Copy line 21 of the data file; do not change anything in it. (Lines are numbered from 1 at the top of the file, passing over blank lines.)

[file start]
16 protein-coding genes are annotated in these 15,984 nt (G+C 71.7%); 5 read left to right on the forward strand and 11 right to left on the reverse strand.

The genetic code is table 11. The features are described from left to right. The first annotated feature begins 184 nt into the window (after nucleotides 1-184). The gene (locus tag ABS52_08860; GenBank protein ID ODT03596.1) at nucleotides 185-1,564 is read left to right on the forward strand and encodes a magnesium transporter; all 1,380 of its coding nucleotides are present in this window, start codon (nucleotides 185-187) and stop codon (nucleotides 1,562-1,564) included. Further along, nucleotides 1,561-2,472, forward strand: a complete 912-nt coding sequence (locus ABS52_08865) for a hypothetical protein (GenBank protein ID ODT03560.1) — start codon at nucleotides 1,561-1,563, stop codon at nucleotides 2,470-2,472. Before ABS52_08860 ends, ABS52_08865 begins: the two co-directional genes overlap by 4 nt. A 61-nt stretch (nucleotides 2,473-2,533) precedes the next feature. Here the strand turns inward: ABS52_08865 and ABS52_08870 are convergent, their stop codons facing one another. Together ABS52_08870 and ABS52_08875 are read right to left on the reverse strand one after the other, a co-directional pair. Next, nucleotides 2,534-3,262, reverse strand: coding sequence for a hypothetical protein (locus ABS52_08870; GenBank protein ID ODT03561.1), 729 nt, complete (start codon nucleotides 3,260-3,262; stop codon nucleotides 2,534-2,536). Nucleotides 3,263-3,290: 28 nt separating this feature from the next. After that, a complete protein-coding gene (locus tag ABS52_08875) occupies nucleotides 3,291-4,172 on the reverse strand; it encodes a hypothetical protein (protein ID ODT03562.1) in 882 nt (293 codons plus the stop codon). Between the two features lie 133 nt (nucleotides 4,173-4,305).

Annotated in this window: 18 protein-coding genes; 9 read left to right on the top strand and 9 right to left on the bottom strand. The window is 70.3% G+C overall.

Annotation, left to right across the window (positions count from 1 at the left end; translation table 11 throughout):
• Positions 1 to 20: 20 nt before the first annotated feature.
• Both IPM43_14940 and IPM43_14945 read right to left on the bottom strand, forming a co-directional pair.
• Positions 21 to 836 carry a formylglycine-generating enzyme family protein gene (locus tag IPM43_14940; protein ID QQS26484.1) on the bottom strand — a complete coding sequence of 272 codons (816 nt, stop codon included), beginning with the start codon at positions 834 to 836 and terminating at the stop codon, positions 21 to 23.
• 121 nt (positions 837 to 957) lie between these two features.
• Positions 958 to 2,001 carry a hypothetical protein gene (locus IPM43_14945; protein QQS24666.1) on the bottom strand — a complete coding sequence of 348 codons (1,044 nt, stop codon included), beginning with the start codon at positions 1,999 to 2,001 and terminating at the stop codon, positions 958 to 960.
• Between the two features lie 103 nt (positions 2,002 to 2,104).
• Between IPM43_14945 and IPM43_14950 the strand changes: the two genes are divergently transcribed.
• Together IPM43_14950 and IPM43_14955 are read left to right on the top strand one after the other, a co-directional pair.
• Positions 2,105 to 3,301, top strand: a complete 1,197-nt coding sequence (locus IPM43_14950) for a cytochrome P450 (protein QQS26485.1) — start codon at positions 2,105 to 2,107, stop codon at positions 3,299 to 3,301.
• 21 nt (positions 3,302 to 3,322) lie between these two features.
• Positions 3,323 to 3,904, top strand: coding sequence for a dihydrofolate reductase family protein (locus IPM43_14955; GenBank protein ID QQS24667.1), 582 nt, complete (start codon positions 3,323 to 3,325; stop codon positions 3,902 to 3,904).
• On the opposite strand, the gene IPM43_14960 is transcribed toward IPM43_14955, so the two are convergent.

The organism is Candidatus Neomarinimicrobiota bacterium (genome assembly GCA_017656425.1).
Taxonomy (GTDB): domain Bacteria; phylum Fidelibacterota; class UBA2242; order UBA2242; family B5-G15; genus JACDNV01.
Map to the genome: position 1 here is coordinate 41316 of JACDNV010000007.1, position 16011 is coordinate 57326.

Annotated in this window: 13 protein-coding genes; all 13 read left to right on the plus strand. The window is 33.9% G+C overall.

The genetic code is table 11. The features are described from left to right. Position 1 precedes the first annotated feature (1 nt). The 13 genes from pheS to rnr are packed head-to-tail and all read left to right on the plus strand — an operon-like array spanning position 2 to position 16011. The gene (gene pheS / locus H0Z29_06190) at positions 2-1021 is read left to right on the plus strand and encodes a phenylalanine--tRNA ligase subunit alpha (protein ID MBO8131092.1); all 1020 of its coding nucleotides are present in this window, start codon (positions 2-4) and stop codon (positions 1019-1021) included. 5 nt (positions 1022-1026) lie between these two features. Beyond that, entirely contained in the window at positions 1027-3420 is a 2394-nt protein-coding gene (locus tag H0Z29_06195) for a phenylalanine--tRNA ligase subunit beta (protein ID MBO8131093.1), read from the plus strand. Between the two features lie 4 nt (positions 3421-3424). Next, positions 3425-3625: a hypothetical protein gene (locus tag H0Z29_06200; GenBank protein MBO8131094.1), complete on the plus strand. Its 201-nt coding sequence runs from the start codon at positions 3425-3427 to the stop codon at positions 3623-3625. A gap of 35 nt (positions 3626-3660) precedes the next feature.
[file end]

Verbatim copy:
The genetic code is table 11. The features are described from left to right. Position 1 precedes the first annotated feature (1 nt). The 13 genes from pheS to rnr are packed head-to-tail and all read left to right on the plus strand — an operon-like array spanning position 2 to position 16011. The gene (gene pheS / locus H0Z29_06190) at positions 2-1021 is read left to right on the plus strand and encodes a phenylalanine--tRNA ligase subunit alpha (protein ID MBO8131092.1); all 1020 of its coding nucleotides are present in this window, start codon (positions 2-4) and stop codon (positions 1019-1021) included. 5 nt (positions 1022-1026) lie between these two features. Beyond that, entirely contained in the window at positions 1027-3420 is a 2394-nt protein-coding gene (locus tag H0Z29_06195) for a phenylalanine--tRNA ligase subunit beta (protein ID MBO8131093.1), read from the plus strand. Between the two features lie 4 nt (positions 3421-3424). Next, positions 3425-3625: a hypothetical protein gene (locus tag H0Z29_06200; GenBank protein MBO8131094.1), complete on the plus strand. Its 201-nt coding sequence runs from the start codon at positions 3425-3427 to the stop codon at positions 3623-3625. A gap of 35 nt (positions 3626-3660) precedes the next feature.